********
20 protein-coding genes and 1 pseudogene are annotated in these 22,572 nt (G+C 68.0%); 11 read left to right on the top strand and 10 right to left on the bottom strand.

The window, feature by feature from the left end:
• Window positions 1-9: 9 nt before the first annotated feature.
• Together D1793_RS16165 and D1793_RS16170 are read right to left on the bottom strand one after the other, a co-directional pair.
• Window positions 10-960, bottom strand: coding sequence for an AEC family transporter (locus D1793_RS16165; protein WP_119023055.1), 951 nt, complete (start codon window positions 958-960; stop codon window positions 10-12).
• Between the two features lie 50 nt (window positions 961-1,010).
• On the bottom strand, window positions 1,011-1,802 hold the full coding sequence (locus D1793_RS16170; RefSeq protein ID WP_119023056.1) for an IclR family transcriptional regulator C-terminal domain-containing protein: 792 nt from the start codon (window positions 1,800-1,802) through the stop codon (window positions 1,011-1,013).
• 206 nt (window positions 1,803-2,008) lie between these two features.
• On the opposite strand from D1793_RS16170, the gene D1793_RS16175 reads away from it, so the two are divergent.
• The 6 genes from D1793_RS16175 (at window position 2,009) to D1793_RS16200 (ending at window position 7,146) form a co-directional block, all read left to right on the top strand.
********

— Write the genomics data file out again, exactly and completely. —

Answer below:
20 protein-coding genes and 1 pseudogene are annotated in these 22,572 nt (G+C 68.0%); 11 read left to right on the top strand and 10 right to left on the bottom strand.

The window, feature by feature from the left end:
• Window positions 1-9: 9 nt before the first annotated feature.
• Together D1793_RS16165 and D1793_RS16170 are read right to left on the bottom strand one after the other, a co-directional pair.
• Window positions 10-960, bottom strand: coding sequence for an AEC family transporter (locus D1793_RS16165; protein WP_119023055.1), 951 nt, complete (start codon window positions 958-960; stop codon window positions 10-12).
• Between the two features lie 50 nt (window positions 961-1,010).
• On the bottom strand, window positions 1,011-1,802 hold the full coding sequence (locus D1793_RS16170; RefSeq protein ID WP_119023056.1) for an IclR family transcriptional regulator C-terminal domain-containing protein: 792 nt from the start codon (window positions 1,800-1,802) through the stop codon (window positions 1,011-1,013).
• 206 nt (window positions 1,803-2,008) lie between these two features.
• On the opposite strand from D1793_RS16170, the gene D1793_RS16175 reads away from it, so the two are divergent.
• The 6 genes from D1793_RS16175 (at window position 2,009) to D1793_RS16200 (ending at window position 7,146) form a co-directional block, all read left to right on the top strand.